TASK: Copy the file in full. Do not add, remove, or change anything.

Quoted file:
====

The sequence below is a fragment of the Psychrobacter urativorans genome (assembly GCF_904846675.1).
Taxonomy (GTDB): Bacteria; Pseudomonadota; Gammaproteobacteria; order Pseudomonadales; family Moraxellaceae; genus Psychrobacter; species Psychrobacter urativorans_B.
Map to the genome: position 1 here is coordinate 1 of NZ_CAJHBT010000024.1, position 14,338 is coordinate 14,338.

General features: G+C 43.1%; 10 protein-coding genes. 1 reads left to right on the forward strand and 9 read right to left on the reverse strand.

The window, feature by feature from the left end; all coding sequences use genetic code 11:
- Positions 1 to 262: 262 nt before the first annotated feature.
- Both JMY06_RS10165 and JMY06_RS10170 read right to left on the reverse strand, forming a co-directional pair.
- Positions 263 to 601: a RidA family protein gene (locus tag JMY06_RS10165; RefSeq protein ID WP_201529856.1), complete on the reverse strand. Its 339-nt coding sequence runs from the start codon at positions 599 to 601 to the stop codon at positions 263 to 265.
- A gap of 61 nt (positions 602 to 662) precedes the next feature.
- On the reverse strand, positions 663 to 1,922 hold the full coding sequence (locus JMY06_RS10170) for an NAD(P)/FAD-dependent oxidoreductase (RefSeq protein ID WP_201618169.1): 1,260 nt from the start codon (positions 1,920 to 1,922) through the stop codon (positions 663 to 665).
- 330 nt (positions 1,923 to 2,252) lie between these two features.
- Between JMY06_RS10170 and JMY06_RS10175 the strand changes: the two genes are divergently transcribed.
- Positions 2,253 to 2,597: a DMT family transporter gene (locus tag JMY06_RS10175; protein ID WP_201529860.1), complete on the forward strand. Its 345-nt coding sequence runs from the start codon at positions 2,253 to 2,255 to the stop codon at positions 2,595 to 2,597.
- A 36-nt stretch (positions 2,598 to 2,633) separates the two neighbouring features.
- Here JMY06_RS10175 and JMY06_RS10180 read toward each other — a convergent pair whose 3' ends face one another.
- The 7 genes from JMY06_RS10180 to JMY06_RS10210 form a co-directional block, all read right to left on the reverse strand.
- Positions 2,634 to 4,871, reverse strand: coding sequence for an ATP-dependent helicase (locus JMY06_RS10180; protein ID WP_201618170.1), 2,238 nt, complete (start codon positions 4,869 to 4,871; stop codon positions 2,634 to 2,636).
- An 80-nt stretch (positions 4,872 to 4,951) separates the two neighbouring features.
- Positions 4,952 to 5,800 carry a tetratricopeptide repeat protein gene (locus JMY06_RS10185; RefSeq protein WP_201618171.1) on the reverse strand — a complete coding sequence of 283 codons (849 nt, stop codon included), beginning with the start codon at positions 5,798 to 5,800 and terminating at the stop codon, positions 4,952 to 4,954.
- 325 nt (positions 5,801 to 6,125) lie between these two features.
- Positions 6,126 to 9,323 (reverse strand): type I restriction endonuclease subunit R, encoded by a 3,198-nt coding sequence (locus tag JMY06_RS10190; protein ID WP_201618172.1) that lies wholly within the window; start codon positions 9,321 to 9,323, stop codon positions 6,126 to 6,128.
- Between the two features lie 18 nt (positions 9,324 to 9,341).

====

The sequence below is a fragment of the Psychrobacter urativorans genome (assembly GCF_904846675.1).
Taxonomy (GTDB): Bacteria; Pseudomonadota; Gammaproteobacteria; order Pseudomonadales; family Moraxellaceae; genus Psychrobacter; species Psychrobacter urativorans_B.
Map to the genome: position 1 here is coordinate 1 of NZ_CAJHBT010000024.1, position 14,338 is coordinate 14,338.

General features: G+C 43.1%; 10 protein-coding genes. 1 reads left to right on the forward strand and 9 read right to left on the reverse strand.

The window, feature by feature from the left end; all coding sequences use genetic code 11:
- Positions 1 to 262: 262 nt before the first annotated feature.
- Both JMY06_RS10165 and JMY06_RS10170 read right to left on the reverse strand, forming a co-directional pair.
- Positions 263 to 601: a RidA family protein gene (locus tag JMY06_RS10165; RefSeq protein ID WP_201529856.1), complete on the reverse strand. Its 339-nt coding sequence runs from the start codon at positions 599 to 601 to the stop codon at positions 263 to 265.
- A gap of 61 nt (positions 602 to 662) precedes the next feature.
- On the reverse strand, positions 663 to 1,922 hold the full coding sequence (locus JMY06_RS10170) for an NAD(P)/FAD-dependent oxidoreductase (RefSeq protein ID WP_201618169.1): 1,260 nt from the start codon (positions 1,920 to 1,922) through the stop codon (positions 663 to 665).
- 330 nt (positions 1,923 to 2,252) lie between these two features.
- Between JMY06_RS10170 and JMY06_RS10175 the strand changes: the two genes are divergently transcribed.
- Positions 2,253 to 2,597: a DMT family transporter gene (locus tag JMY06_RS10175; protein ID WP_201529860.1), complete on the forward strand. Its 345-nt coding sequence runs from the start codon at positions 2,253 to 2,255 to the stop codon at positions 2,595 to 2,597.
- A 36-nt stretch (positions 2,598 to 2,633) separates the two neighbouring features.
- Here JMY06_RS10175 and JMY06_RS10180 read toward each other — a convergent pair whose 3' ends face one another.
- The 7 genes from JMY06_RS10180 to JMY06_RS10210 form a co-directional block, all read right to left on the reverse strand.
- Positions 2,634 to 4,871, reverse strand: coding sequence for an ATP-dependent helicase (locus JMY06_RS10180; protein ID WP_201618170.1), 2,238 nt, complete (start codon positions 4,869 to 4,871; stop codon positions 2,634 to 2,636).
- An 80-nt stretch (positions 4,872 to 4,951) separates the two neighbouring features.
- Positions 4,952 to 5,800 carry a tetratricopeptide repeat protein gene (locus JMY06_RS10185; RefSeq protein WP_201618171.1) on the reverse strand — a complete coding sequence of 283 codons (849 nt, stop codon included), beginning with the start codon at positions 5,798 to 5,800 and terminating at the stop codon, positions 4,952 to 4,954.
- 325 nt (positions 5,801 to 6,125) lie between these two features.
- Positions 6,126 to 9,323 (reverse strand): type I restriction endonuclease subunit R, encoded by a 3,198-nt coding sequence (locus tag JMY06_RS10190; protein ID WP_201618172.1) that lies wholly within the window; start codon positions 9,321 to 9,323, stop codon positions 6,126 to 6,128.
- Between the two features lie 18 nt (positions 9,324 to 9,341).